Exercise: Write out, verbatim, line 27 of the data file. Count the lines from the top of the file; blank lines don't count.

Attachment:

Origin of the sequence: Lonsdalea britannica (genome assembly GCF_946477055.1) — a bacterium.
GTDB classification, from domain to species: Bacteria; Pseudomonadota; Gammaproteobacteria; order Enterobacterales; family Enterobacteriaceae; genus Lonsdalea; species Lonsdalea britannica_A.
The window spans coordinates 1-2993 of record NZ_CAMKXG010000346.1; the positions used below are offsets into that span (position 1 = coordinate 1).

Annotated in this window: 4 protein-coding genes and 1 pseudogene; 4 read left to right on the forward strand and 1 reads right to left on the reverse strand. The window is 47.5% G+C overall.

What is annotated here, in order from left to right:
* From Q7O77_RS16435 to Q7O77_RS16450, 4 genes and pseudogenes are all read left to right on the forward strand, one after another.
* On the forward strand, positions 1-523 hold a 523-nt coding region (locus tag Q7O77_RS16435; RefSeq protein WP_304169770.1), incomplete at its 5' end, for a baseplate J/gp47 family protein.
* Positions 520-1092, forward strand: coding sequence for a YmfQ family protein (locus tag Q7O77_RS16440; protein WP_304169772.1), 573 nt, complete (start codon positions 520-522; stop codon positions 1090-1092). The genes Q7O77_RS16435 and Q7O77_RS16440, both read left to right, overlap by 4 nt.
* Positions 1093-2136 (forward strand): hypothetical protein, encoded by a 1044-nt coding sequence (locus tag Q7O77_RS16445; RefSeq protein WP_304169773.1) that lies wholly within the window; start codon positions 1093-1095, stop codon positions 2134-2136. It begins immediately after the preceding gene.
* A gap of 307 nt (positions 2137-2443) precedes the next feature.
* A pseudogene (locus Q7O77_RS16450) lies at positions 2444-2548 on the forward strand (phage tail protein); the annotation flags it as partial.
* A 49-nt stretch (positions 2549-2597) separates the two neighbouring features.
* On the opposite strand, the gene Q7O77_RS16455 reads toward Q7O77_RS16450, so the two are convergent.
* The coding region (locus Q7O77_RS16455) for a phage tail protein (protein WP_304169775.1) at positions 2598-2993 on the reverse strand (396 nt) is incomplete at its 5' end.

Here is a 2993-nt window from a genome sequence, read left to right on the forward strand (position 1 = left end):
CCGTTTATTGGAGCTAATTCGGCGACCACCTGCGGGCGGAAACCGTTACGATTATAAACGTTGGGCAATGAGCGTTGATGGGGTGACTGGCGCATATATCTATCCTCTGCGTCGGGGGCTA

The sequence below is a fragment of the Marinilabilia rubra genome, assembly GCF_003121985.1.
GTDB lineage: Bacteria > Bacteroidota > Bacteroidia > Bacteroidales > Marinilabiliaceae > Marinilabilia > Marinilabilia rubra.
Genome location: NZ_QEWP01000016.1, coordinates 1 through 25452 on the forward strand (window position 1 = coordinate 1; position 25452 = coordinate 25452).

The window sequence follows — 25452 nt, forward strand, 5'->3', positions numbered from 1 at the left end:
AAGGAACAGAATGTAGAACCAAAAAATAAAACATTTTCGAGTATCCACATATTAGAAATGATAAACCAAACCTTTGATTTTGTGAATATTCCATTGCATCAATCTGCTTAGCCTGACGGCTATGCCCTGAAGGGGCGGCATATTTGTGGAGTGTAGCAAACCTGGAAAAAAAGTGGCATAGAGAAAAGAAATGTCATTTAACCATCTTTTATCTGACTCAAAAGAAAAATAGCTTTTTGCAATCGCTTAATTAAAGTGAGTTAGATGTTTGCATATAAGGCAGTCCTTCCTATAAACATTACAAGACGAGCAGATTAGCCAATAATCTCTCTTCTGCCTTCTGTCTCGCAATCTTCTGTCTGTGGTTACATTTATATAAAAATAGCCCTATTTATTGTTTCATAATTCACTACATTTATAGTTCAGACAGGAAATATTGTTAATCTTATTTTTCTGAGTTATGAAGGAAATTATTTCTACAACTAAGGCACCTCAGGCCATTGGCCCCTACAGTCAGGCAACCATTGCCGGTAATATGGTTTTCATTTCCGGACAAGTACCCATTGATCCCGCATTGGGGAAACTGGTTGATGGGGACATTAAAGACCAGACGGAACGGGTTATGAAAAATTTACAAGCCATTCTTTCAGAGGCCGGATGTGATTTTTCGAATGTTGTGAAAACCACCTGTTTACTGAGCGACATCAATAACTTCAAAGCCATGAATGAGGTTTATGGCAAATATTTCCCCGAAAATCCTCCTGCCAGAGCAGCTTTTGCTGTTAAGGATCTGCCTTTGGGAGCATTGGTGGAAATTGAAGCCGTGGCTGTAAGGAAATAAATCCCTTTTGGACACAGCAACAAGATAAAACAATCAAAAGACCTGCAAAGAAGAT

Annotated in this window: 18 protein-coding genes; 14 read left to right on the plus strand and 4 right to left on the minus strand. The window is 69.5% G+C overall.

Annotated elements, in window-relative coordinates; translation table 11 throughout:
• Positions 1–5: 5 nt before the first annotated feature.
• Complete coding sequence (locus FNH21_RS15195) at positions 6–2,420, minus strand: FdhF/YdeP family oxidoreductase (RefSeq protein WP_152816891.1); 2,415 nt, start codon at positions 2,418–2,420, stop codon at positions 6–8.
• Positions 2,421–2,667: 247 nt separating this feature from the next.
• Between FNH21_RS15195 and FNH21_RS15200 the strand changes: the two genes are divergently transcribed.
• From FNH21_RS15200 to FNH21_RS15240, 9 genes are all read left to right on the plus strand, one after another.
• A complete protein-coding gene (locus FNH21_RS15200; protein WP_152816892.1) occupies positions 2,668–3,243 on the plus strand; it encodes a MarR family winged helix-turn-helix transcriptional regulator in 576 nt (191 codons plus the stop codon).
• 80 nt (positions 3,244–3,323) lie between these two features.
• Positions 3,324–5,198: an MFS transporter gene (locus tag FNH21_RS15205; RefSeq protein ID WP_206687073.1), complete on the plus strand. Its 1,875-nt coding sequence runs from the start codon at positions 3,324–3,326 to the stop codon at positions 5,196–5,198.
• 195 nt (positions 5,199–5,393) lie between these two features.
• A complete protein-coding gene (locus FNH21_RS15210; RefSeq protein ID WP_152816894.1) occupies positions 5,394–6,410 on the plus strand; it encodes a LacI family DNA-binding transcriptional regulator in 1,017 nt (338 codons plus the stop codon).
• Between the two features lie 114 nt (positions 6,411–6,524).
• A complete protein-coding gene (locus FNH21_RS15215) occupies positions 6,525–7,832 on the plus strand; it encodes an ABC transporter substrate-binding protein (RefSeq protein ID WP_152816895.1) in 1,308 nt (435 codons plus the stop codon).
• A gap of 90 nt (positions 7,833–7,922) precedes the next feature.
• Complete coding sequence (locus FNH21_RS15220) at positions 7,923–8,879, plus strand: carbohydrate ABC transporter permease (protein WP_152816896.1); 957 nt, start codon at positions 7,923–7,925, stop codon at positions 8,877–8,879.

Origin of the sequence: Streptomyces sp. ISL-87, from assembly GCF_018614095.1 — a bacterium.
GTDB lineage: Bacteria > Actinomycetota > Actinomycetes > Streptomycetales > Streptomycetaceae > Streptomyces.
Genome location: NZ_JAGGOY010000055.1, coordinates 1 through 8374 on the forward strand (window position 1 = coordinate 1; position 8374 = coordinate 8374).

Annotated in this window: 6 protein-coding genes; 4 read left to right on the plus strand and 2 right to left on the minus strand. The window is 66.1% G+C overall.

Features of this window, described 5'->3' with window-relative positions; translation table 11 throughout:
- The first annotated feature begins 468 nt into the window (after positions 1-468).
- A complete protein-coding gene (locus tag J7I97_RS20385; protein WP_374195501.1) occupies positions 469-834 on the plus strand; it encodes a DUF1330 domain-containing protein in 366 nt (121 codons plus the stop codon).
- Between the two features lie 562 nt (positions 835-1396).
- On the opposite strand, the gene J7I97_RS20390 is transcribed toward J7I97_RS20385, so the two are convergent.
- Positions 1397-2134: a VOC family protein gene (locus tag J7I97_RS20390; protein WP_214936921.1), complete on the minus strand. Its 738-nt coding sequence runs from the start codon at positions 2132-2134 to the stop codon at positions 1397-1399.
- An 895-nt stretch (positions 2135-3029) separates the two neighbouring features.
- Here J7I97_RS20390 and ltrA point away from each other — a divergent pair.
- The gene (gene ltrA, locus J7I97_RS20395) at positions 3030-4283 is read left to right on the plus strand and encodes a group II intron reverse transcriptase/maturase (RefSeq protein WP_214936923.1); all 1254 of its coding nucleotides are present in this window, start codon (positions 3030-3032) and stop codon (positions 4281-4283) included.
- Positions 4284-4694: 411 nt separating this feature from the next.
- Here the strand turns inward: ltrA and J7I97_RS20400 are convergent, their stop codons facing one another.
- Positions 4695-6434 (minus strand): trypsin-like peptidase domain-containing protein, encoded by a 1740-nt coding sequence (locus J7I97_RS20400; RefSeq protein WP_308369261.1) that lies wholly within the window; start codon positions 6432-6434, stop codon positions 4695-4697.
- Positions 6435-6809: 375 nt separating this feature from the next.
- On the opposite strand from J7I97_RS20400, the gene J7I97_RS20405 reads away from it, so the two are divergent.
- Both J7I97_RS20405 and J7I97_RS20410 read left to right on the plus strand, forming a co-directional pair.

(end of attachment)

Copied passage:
• Between FNH21_RS15195 and FNH21_RS15200 the strand changes: the two genes are divergently transcribed.